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The Blind Side review

Jennifer Choi on an award-winning film that can't quite see where it's going

Published on March 9th 2010.

The Blind Side review

Movies based on true story are always tricky. As are movies based on (best-selling) novels. Add the two together and you've pretty much killed your chances of pleasing anybody. That's kind of what happened to The Blind Side. Yes, the same Academy-award nominated Blind Side for which Sandra Bullock has just won an Oscar. Stay with me.

Whilst heart-warming and all American, the film is also the following: a classic essay on white guilt; a moving story of a triumph over social mobility; a bureaucrat's investigation borne of football rivalry; and a study of the prominent Christian and football culture in redneck-county. That's a lot to cover, in any detail, in 128 minutes.

It’s a bit of a shame, because Michael Oher's story is the textbook definition of extraordinarily inspiring random acts of kindness. It's not something Hollywood can get away with making up without risking outrage and ridicule, but by its very nature, it is the poster-child for Hollywood. In excess of 300lb bulk, with a crack-addict mother and blinged-out gangster acquaintances from Hurt Village (a 'project') Oher, is literally picked off the streets and propelled to stardom after a model upper-middle class family and their wealthy Republican community tap into his potential as a left tackle on the American football fields.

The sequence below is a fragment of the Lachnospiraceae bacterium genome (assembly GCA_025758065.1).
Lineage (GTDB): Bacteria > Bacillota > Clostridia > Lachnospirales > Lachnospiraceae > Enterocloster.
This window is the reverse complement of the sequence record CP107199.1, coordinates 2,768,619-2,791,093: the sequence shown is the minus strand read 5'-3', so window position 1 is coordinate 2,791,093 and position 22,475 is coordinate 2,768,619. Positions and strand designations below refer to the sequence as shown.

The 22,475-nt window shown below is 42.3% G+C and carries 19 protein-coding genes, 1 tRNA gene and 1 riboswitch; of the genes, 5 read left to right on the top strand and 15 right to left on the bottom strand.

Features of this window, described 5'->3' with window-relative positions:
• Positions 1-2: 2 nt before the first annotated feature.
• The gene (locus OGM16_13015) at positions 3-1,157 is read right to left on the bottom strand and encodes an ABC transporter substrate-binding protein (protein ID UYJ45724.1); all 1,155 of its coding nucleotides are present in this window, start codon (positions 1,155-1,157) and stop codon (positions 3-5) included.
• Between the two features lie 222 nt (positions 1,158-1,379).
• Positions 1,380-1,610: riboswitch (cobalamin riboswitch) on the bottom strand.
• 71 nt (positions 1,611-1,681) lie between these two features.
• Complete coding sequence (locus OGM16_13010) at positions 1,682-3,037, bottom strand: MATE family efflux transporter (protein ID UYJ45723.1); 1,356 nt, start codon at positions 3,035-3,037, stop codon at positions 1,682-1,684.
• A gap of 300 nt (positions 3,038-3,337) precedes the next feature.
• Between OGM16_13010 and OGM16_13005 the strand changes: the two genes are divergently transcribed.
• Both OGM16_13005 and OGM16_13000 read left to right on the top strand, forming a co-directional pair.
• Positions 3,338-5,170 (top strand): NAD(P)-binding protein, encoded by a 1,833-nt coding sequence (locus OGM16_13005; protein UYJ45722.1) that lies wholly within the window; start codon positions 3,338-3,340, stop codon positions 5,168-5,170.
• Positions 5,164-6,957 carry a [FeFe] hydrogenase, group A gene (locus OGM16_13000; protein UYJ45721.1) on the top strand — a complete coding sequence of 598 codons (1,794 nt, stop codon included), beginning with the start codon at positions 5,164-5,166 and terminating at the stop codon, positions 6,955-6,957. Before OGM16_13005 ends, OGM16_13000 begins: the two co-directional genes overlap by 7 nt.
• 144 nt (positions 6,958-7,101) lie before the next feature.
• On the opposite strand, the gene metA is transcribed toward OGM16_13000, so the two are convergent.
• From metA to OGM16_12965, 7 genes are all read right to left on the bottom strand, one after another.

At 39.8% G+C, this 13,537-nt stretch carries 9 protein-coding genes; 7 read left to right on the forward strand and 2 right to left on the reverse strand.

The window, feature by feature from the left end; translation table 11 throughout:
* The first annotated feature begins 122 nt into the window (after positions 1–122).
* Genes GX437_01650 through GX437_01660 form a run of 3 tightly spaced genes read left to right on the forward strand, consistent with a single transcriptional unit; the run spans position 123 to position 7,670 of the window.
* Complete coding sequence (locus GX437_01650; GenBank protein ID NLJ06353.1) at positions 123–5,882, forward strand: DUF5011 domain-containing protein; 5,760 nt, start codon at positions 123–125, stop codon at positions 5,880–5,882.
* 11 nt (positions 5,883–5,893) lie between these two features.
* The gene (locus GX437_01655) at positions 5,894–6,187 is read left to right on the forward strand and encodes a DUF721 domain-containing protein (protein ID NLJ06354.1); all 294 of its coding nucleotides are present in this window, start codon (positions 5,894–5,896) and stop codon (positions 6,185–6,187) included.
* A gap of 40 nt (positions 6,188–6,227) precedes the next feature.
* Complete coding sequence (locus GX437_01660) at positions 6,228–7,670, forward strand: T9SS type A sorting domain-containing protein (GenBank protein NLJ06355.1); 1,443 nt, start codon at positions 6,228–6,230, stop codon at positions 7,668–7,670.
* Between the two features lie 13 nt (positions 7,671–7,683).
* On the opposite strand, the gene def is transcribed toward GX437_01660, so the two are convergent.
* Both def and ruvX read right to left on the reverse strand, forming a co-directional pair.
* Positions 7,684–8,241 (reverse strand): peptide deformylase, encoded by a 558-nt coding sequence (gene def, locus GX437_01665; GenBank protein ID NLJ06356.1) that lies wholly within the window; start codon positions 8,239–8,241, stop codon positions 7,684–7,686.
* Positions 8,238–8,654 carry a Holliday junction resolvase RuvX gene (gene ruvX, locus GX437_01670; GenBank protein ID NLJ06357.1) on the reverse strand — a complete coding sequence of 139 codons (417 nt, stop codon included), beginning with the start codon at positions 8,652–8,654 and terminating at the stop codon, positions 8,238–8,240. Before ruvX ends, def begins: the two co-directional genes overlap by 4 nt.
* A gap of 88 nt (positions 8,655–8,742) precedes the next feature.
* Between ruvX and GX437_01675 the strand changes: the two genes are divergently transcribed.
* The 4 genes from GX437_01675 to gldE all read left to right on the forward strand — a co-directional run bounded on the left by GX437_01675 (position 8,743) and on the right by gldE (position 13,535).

At the hands of director John Lee Hancock, the fleshing out of this very straight-forward premise is confused and over-complicated. Between Leigh Anne's (played by Bullock) constant navel grazing in helping Oher out, a supposedly bittersweet but unconvincing encounter with Oher's biological mother, and the subsequent controversy surrounding the Tuohy family's ulterior motives for adopting Oher, the film loses steam, direction and its audience. The Blind Side felt more like a tribute with scenes inserted for sake of completeness rather than cohesion.

The film was admittedly well-received in the US, with the release timed to coincide with feel-good Thanksgiving as well as the NFL season entering into its decisive phases. Perhaps the audience and critics alike were able to overlook The Blind Side's lack of merit as a piece of cinema.

As it readies itself for release to a mostly non-'football'-mad UK audience however, it's going to win us over by the over-dramatisation of freckled SJ, the hilariously precocious toddler sidekick to Oher, some gool ol' Bullock comedy fare (if you can get past the lapses in her accent), and a brief but excellent interlude examining The Charge of the Light Brigade. Oh, and also the testosterone-fuelled moments of violence, typical of NFL matches.


The Blind Side is on general release in the UK from 26 March.

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